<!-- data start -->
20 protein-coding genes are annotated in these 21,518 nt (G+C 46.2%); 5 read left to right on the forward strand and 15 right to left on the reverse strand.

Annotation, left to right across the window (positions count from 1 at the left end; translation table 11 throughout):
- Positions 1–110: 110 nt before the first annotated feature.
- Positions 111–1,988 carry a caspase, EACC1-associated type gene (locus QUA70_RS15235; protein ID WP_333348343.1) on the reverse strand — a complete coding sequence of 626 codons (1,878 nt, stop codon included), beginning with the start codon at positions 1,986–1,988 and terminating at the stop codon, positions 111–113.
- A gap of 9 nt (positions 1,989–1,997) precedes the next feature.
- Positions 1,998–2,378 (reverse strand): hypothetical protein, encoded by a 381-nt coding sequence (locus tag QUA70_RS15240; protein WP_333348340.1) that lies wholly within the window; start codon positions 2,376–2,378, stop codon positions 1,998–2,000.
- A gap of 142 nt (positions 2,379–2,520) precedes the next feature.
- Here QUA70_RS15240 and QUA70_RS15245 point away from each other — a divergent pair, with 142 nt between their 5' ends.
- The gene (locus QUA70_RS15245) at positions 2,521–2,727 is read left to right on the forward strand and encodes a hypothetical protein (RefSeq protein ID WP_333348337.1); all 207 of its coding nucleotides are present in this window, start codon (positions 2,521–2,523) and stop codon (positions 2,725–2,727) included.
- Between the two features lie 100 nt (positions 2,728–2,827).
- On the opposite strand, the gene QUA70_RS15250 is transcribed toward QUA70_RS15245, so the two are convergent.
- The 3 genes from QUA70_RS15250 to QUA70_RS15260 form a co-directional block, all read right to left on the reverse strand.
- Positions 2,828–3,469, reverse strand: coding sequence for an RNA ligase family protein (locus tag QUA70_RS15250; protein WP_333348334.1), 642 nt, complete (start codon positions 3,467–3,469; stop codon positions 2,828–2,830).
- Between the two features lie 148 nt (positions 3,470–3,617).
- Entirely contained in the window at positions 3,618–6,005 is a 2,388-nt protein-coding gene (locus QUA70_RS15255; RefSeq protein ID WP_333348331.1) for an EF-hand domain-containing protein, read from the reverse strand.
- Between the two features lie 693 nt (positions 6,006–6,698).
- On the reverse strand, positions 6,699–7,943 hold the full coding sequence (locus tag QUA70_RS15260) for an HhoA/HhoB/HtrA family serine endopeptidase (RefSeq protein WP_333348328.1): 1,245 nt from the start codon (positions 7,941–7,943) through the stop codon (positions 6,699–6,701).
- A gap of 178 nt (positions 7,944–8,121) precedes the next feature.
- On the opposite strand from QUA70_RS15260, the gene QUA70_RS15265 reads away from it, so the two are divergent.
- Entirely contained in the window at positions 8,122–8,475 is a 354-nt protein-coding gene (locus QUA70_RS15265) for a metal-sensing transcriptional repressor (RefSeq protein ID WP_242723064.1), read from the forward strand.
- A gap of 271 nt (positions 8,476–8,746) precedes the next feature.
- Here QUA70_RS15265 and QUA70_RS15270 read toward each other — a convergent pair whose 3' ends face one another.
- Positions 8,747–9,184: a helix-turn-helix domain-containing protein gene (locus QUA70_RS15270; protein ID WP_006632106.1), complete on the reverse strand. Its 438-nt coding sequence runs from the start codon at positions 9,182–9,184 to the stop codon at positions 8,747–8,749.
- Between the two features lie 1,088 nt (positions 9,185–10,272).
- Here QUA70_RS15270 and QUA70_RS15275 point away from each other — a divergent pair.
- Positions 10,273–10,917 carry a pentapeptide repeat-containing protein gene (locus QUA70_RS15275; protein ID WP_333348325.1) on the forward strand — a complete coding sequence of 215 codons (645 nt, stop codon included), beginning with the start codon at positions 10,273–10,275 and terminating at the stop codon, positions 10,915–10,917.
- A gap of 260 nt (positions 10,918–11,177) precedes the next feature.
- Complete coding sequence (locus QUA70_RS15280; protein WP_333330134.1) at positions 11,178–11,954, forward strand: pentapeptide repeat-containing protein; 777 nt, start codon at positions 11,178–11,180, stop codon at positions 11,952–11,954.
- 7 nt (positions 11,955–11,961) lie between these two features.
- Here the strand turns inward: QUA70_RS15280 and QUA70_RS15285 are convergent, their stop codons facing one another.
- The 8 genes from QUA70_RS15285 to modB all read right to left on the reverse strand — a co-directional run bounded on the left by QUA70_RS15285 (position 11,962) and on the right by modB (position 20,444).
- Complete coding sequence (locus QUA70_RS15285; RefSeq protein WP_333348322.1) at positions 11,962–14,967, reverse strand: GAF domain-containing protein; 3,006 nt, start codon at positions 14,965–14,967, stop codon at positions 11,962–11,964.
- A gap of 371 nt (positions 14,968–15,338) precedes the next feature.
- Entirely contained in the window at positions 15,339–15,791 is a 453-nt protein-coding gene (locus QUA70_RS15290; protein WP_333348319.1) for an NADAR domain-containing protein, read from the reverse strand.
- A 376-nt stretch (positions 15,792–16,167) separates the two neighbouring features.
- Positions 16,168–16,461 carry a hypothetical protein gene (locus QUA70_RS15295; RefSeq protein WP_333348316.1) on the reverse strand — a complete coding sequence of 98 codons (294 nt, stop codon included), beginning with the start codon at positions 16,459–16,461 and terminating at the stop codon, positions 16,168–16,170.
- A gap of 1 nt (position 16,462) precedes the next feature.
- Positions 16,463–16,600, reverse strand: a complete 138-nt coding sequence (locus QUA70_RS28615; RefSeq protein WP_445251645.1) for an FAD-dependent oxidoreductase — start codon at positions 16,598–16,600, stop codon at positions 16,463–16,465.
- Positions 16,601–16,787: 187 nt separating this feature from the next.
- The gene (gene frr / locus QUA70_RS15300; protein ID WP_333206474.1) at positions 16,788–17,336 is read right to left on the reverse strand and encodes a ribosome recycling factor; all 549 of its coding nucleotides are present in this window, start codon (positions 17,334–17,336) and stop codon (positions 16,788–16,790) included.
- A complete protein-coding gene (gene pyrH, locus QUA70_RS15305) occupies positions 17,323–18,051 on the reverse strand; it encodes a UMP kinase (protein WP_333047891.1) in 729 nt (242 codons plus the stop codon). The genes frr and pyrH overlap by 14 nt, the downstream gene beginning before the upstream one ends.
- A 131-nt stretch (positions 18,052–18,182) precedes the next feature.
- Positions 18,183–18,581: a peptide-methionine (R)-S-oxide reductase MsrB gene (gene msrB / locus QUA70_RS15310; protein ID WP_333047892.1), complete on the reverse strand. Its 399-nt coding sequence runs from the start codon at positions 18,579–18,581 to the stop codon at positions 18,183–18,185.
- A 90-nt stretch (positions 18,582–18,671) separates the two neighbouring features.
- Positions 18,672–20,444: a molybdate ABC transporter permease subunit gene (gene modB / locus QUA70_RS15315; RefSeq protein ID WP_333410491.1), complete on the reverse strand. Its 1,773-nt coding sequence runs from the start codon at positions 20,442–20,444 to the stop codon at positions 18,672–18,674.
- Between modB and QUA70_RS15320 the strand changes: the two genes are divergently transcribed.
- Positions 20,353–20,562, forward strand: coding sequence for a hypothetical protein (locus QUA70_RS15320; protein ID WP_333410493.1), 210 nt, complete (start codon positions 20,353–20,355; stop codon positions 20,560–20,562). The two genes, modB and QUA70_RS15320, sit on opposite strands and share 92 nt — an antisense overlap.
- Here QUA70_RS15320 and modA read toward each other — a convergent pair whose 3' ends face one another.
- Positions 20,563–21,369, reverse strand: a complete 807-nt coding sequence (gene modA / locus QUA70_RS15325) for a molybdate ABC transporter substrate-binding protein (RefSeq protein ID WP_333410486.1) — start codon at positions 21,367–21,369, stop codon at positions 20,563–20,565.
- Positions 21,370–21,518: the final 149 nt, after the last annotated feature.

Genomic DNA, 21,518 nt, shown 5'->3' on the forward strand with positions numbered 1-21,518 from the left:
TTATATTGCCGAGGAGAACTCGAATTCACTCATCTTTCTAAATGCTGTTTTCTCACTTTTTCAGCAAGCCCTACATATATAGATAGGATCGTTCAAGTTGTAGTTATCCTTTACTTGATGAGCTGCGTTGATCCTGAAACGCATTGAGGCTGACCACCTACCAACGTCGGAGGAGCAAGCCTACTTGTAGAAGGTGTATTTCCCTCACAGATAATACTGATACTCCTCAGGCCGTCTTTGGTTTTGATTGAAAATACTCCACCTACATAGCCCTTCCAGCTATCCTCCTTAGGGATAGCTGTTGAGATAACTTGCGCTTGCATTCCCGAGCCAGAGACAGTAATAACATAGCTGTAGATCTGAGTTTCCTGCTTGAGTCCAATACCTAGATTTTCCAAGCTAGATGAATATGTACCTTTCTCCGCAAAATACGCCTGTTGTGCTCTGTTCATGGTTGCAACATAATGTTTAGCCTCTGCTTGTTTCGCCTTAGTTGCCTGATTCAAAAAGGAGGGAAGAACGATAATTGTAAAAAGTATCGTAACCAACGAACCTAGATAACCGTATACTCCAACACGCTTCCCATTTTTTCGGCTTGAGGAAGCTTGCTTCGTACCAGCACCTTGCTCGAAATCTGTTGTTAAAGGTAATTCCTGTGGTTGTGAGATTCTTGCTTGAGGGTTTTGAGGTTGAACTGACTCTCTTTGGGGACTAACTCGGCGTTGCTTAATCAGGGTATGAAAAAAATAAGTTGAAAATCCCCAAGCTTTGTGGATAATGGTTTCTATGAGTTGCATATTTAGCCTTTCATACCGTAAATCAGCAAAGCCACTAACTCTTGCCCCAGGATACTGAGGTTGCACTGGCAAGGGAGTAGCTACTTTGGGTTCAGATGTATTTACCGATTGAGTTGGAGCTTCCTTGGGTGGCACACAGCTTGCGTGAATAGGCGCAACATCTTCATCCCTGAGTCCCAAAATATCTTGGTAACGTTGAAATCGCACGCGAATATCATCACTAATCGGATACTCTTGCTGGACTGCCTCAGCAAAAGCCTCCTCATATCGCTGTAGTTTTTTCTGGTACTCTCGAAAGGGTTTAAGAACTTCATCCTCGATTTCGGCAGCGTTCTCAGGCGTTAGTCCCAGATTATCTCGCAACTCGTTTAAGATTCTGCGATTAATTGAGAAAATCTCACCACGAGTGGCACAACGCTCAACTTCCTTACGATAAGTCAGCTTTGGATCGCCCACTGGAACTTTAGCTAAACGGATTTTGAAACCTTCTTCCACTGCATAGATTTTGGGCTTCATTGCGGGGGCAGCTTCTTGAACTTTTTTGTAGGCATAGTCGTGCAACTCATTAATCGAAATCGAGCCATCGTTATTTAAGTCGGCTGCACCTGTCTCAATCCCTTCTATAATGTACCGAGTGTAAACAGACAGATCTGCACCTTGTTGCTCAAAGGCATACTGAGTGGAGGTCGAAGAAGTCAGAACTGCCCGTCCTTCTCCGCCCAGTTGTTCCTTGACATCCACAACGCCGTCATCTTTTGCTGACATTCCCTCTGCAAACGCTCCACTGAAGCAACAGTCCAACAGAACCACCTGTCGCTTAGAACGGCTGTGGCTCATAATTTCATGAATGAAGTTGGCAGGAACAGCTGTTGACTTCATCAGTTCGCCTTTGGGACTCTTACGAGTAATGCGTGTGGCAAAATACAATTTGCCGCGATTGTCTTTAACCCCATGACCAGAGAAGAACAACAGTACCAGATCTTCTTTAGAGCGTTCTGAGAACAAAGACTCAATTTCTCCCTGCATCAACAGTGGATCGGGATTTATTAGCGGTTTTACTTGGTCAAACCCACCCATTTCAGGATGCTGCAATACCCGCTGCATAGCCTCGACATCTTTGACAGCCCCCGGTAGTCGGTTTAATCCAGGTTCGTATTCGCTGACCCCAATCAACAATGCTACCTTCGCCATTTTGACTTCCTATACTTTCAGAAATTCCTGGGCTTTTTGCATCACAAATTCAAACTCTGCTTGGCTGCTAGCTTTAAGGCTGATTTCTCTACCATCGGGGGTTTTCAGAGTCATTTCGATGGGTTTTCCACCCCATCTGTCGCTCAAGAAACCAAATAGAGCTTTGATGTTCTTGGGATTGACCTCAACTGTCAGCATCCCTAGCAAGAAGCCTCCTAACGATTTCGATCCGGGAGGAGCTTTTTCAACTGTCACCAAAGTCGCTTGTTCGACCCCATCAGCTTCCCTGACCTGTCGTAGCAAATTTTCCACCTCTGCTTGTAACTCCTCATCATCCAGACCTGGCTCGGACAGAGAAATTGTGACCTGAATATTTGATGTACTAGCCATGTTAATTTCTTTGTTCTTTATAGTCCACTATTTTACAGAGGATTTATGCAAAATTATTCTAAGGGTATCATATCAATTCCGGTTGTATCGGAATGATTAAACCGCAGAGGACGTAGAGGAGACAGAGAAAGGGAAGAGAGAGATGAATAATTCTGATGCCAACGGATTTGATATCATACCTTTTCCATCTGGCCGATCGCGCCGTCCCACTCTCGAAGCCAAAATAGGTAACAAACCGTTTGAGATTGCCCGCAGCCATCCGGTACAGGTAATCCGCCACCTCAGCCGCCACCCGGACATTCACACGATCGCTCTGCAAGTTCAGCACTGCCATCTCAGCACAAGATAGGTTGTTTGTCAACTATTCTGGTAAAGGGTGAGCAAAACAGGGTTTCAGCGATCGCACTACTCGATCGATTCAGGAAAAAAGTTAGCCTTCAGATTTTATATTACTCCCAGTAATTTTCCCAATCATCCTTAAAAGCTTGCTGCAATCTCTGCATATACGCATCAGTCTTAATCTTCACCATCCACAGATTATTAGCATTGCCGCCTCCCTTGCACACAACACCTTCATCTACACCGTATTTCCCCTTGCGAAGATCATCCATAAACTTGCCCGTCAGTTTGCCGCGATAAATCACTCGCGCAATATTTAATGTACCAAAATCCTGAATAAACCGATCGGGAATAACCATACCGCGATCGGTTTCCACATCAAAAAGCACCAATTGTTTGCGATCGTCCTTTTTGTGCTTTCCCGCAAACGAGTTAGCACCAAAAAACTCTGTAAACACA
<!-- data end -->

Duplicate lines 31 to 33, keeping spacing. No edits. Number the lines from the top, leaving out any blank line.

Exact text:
- The 8 genes from QUA70_RS15285 to modB all read right to left on the reverse strand — a co-directional run bounded on the left by QUA70_RS15285 (position 11,962) and on the right by modB (position 20,444).
- Complete coding sequence (locus QUA70_RS15285; RefSeq protein WP_333348322.1) at positions 11,962–14,967, reverse strand: GAF domain-containing protein; 3,006 nt, start codon at positions 14,965–14,967, stop codon at positions 11,962–11,964.
- A gap of 371 nt (positions 14,968–15,338) precedes the next feature.